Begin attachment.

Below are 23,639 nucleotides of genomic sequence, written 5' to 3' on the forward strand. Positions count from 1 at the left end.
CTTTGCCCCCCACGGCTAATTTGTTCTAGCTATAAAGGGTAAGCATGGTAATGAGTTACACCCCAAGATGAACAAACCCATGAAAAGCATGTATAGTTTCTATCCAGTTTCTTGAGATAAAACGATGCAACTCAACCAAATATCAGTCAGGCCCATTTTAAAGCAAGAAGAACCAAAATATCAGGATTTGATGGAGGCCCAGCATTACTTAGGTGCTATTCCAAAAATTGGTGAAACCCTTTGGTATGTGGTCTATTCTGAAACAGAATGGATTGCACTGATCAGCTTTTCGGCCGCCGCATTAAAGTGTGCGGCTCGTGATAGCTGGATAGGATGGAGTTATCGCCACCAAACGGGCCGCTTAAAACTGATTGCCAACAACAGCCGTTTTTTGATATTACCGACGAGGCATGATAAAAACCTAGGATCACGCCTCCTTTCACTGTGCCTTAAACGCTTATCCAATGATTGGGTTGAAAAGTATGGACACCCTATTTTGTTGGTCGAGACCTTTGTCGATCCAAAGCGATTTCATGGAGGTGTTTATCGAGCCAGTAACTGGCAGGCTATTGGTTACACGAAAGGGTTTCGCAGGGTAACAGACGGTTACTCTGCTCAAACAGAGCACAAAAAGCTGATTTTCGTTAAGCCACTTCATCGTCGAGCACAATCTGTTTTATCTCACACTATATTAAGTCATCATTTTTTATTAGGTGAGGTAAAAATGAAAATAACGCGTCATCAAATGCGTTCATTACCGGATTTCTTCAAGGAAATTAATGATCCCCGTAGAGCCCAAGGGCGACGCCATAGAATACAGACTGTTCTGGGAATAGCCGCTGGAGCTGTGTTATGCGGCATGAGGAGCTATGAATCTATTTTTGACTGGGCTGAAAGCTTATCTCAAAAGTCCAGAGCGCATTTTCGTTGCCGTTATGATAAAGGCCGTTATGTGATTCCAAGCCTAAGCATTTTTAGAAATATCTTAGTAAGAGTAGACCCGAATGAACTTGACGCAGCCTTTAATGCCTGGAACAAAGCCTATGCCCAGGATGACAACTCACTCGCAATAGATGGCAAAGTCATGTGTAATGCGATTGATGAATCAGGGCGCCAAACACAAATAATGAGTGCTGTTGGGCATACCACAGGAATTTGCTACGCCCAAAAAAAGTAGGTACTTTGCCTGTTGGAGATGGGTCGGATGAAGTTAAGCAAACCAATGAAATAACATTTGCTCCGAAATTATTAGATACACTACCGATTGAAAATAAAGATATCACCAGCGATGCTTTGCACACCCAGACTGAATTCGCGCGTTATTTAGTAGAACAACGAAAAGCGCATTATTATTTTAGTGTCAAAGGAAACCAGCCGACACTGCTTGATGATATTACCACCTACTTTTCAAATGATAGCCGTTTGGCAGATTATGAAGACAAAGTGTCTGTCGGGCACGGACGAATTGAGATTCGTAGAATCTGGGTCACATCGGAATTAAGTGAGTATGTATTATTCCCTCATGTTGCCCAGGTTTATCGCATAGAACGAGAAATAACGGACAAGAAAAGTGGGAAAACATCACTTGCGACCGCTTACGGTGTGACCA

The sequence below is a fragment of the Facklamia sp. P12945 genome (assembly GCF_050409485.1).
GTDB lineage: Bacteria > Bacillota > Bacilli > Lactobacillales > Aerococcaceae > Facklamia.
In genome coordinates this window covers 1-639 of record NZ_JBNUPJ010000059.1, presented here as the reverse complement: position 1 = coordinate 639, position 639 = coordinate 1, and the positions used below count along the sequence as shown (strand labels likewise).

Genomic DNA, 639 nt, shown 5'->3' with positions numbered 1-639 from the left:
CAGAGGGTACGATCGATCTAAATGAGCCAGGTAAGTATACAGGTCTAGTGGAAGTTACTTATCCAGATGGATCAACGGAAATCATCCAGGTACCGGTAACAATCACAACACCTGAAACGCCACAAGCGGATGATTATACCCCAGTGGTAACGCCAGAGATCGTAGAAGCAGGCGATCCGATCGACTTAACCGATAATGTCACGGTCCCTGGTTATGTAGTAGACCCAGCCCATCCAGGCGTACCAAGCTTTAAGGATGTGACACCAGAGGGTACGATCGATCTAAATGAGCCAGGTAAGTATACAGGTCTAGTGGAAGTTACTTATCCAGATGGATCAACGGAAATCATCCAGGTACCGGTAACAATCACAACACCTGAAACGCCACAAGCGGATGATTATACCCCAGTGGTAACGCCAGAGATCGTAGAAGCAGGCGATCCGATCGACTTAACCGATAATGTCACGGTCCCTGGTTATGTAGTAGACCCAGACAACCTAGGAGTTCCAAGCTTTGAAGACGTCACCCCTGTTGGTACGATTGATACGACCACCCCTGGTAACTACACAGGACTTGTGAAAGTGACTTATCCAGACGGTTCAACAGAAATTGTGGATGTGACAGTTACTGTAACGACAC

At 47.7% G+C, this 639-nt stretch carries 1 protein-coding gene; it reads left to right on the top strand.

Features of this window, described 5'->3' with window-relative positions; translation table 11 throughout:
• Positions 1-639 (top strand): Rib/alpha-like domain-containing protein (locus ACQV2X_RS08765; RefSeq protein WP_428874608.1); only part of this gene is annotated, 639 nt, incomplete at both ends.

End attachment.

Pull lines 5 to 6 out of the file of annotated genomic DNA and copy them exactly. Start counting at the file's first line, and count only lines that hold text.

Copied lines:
In genome coordinates this window covers 1-639 of record NZ_JBNUPJ010000059.1, presented here as the reverse complement: position 1 = coordinate 639, position 639 = coordinate 1, and the positions used below count along the sequence as shown (strand labels likewise).

Genomic DNA, 639 nt, shown 5'->3' with positions numbered 1-639 from the left: